As widely reported, donors from the Gulf States have promised enough money to rebuild the whole of Gaza. Mahmoud Abbas and Hamas must find a way to share power and bring some semblance of normalcy and peace to a people that have not known a moment’s rest since 1948. Just as Abbas needs to acknowledge the enormity of Hamas’s sacrifices in blood, they must acknowledge that he is the democratically elected leader of the Palestinians. Abbas must keep in mind that Hamas has been the major provider of social support in the region and that their knowledge will be invaluable in the days to come.

The time has come for Hamas to do what Hizbullah has successfully done in Lebanon and that is to become a viable political party while maintaining their stance as a resistance movement. True, Hizbullah has perhaps more experience in the political arena but that does not mean that Hamas can’t do this. Some of their members are very highly educated and would be perfect spokespeople. In doing this, Hamas will finally gain the legitimacy it needs to be seen as a viable party and not just a militia group.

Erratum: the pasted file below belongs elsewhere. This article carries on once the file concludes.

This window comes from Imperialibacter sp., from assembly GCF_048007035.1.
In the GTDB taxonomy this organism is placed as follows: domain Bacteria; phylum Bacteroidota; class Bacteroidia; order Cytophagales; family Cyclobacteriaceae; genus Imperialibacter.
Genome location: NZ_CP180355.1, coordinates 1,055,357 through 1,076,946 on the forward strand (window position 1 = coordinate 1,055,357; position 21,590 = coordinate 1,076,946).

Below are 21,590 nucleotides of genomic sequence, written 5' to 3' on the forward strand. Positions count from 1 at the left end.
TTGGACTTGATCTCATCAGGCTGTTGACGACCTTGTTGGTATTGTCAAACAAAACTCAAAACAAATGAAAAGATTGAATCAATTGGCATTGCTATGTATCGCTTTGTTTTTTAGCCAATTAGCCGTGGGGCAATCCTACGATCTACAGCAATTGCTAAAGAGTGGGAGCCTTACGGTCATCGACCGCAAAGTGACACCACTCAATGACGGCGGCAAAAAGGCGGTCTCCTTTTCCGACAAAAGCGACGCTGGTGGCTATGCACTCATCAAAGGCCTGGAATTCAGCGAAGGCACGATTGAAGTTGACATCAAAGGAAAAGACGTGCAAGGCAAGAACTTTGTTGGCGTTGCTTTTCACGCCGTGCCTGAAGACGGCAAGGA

The people of Gaza need help. They need jobs (as most are reportedly subsisting on $2/day and unemployment is rampant), they need schools, they need working hospitals, but most of all, and they need decent homes. As it stands, Gaza is one big refugee camp no matter how you choose to look at it. With all of the donor money set to pour into Gaza, Abbas must take special care to insure the money is going where it is supposed too. It has long been known in the Arab street that the PA is rife with corrupt officials more interested in lining their own pockets than they are in improving the lot of the average Palestinian. These people need to be rooted out immediately. It is absolutely imperative that they have no access to any of the donor money coming in and it is even more important to have a system of checks and balances in place to insure that Gazans are getting what they need.